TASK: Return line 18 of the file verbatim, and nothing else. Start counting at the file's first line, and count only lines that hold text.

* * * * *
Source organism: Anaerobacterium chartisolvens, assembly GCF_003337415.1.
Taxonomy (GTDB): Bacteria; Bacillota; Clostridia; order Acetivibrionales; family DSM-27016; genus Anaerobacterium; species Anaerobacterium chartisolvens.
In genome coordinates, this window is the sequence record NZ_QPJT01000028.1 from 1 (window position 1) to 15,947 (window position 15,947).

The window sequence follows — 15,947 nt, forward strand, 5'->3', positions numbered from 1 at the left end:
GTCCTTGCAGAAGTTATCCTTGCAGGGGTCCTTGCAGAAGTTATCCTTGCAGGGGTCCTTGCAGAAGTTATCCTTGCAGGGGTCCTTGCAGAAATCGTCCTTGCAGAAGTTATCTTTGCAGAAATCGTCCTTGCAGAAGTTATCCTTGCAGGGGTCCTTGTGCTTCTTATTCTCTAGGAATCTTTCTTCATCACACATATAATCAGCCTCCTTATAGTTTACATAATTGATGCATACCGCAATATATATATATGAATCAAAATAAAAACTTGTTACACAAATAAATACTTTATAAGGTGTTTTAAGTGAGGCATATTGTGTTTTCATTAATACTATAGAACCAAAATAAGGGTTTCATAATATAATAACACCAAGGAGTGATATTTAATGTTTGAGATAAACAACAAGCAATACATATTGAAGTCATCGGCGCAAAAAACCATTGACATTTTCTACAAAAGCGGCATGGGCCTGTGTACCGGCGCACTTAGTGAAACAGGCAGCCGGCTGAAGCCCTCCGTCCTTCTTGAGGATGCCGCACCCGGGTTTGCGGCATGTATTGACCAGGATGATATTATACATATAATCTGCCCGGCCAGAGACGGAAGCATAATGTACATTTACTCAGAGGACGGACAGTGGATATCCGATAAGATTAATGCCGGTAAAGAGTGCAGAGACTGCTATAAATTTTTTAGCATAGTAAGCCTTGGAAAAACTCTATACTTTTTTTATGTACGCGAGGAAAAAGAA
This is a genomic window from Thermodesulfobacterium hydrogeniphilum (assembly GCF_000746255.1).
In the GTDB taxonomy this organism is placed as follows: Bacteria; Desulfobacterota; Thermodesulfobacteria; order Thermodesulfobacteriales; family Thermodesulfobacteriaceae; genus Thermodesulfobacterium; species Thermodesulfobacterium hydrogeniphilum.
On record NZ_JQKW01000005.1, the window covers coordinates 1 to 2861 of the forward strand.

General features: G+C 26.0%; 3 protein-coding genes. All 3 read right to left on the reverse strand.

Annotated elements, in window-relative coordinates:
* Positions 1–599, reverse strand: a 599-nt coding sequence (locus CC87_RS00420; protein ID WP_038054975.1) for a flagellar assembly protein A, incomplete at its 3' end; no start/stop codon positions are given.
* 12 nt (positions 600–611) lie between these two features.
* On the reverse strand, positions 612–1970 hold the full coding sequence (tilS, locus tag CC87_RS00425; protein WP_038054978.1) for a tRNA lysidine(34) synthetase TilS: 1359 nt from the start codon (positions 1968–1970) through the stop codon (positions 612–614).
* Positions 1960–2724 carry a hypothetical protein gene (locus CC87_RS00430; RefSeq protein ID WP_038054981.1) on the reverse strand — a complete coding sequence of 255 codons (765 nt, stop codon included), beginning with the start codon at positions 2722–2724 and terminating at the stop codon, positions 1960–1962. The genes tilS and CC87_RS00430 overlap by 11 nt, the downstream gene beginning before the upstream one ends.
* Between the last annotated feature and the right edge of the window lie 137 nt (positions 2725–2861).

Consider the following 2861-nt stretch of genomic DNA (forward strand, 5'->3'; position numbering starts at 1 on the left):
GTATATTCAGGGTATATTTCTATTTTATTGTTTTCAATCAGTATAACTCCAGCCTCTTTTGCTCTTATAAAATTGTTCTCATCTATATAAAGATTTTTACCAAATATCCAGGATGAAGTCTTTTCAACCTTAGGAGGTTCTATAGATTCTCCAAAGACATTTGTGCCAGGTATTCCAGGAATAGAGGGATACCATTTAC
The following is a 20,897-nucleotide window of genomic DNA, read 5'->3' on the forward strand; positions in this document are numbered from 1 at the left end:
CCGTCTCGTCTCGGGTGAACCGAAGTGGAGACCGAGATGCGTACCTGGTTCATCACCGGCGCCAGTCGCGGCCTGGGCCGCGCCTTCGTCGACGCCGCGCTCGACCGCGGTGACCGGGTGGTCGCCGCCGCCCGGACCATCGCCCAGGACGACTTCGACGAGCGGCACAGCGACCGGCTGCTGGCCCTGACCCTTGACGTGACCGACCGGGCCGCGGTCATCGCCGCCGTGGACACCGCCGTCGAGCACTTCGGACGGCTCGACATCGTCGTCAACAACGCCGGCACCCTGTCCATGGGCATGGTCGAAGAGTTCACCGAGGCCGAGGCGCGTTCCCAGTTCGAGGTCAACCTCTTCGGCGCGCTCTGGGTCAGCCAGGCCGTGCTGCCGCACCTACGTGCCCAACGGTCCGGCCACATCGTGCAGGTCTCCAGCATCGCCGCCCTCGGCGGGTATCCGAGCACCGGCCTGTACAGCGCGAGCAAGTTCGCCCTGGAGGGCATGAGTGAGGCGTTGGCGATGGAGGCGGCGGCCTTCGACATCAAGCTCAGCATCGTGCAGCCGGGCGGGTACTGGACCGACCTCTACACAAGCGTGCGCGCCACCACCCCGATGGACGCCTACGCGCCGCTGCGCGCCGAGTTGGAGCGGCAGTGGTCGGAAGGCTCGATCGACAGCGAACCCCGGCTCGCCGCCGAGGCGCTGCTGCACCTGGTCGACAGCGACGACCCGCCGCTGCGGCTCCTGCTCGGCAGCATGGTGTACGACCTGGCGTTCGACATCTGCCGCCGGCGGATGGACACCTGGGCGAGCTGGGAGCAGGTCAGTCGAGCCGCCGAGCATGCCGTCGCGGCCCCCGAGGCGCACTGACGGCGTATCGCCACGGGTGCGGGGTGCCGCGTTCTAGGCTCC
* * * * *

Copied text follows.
The following is a 20,897-nucleotide window of genomic DNA, read 5'->3' on the forward strand; positions in this document are numbered from 1 at the left end: